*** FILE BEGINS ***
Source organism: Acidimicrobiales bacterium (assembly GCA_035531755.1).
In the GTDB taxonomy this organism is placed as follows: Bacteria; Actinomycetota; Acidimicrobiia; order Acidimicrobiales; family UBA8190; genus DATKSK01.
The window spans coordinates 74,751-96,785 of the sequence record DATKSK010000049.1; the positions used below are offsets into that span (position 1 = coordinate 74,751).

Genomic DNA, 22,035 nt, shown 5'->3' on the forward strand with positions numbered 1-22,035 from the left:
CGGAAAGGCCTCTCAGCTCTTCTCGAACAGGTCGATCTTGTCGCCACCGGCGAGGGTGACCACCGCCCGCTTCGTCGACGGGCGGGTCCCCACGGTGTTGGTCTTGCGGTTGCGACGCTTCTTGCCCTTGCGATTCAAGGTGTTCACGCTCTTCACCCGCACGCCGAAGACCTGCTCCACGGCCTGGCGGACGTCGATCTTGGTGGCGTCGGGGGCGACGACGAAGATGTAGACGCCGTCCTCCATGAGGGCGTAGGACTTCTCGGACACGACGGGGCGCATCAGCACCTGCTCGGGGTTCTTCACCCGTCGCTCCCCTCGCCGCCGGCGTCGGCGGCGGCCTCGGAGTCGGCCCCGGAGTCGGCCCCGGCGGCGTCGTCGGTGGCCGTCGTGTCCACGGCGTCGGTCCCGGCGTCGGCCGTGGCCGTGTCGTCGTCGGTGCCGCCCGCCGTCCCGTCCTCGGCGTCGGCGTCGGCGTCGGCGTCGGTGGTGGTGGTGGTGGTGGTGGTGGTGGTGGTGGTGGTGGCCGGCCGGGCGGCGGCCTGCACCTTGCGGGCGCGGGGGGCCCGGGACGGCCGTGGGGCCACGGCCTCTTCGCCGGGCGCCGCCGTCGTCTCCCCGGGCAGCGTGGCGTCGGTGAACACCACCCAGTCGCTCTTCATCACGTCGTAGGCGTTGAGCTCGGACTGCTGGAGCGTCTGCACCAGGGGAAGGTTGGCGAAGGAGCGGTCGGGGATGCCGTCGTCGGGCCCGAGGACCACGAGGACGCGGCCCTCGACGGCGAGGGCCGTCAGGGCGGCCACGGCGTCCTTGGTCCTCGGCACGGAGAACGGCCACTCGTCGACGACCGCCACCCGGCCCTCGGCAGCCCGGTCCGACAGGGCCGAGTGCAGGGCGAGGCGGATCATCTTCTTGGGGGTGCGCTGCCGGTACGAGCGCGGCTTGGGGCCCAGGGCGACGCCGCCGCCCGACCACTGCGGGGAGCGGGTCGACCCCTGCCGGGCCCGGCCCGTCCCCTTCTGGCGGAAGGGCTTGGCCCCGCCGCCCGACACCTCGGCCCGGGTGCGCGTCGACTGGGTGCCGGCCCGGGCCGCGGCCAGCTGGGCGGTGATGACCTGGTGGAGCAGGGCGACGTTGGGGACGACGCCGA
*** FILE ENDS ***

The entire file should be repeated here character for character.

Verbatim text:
Source organism: Acidimicrobiales bacterium (assembly GCA_035531755.1).
In the GTDB taxonomy this organism is placed as follows: Bacteria; Actinomycetota; Acidimicrobiia; order Acidimicrobiales; family UBA8190; genus DATKSK01.
The window spans coordinates 74,751-96,785 of the sequence record DATKSK010000049.1; the positions used below are offsets into that span (position 1 = coordinate 74,751).

Genomic DNA, 22,035 nt, shown 5'->3' on the forward strand with positions numbered 1-22,035 from the left:
CGGAAAGGCCTCTCAGCTCTTCTCGAACAGGTCGATCTTGTCGCCACCGGCGAGGGTGACCACCGCCCGCTTCGTCGACGGGCGGGTCCCCACGGTGTTGGTCTTGCGGTTGCGACGCTTCTTGCCCTTGCGATTCAAGGTGTTCACGCTCTTCACCCGCACGCCGAAGACCTGCTCCACGGCCTGGCGGACGTCGATCTTGGTGGCGTCGGGGGCGACGACGAAGATGTAGACGCCGTCCTCCATGAGGGCGTAGGACTTCTCGGACACGACGGGGCGCATCAGCACCTGCTCGGGGTTCTTCACCCGTCGCTCCCCTCGCCGCCGGCGTCGGCGGCGGCCTCGGAGTCGGCCCCGGAGTCGGCCCCGGCGGCGTCGTCGGTGGCCGTCGTGTCCACGGCGTCGGTCCCGGCGTCGGCCGTGGCCGTGTCGTCGTCGGTGCCGCCCGCCGTCCCGTCCTCGGCGTCGGCGTCGGCGTCGGCGTCGGTGGTGGTGGTGGTGGTGGTGGTGGTGGTGGTGGTGGTGGCCGGCCGGGCGGCGGCCTGCACCTTGCGGGCGCGGGGGGCCCGGGACGGCCGTGGGGCCACGGCCTCTTCGCCGGGCGCCGCCGTCGTCTCCCCGGGCAGCGTGGCGTCGGTGAACACCACCCAGTCGCTCTTCATCACGTCGTAGGCGTTGAGCTCGGACTGCTGGAGCGTCTGCACCAGGGGAAGGTTGGCGAAGGAGCGGTCGGGGATGCCGTCGTCGGGCCCGAGGACCACGAGGACGCGGCCCTCGACGGCGAGGGCCGTCAGGGCGGCCACGGCGTCCTTGGTCCTCGGCACGGAGAACGGCCACTCGTCGACGACCGCCACCCGGCCCTCGGCAGCCCGGTCCGACAGGGCCGAGTGCAGGGCGAGGCGGATCATCTTCTTGGGGGTGCGCTGCCGGTACGAGCGCGGCTTGGGGCCCAGGGCGACGCCGCCGCCCGACCACTGCGGGGAGCGGGTCGACCCCTGCCGGGCCCGGCCCGTCCCCTTCTGGCGGAAGGGCTTGGCCCCGCCGCCCGACACCTCGGCCCGGGTGCGCGTCGACTGGGTGCCGGCCCGGGCCGCGGCCAGCTGGGCGGTGATGACCTGGTGGAGCAGGGCGACGTTGGGGACGACGCCGA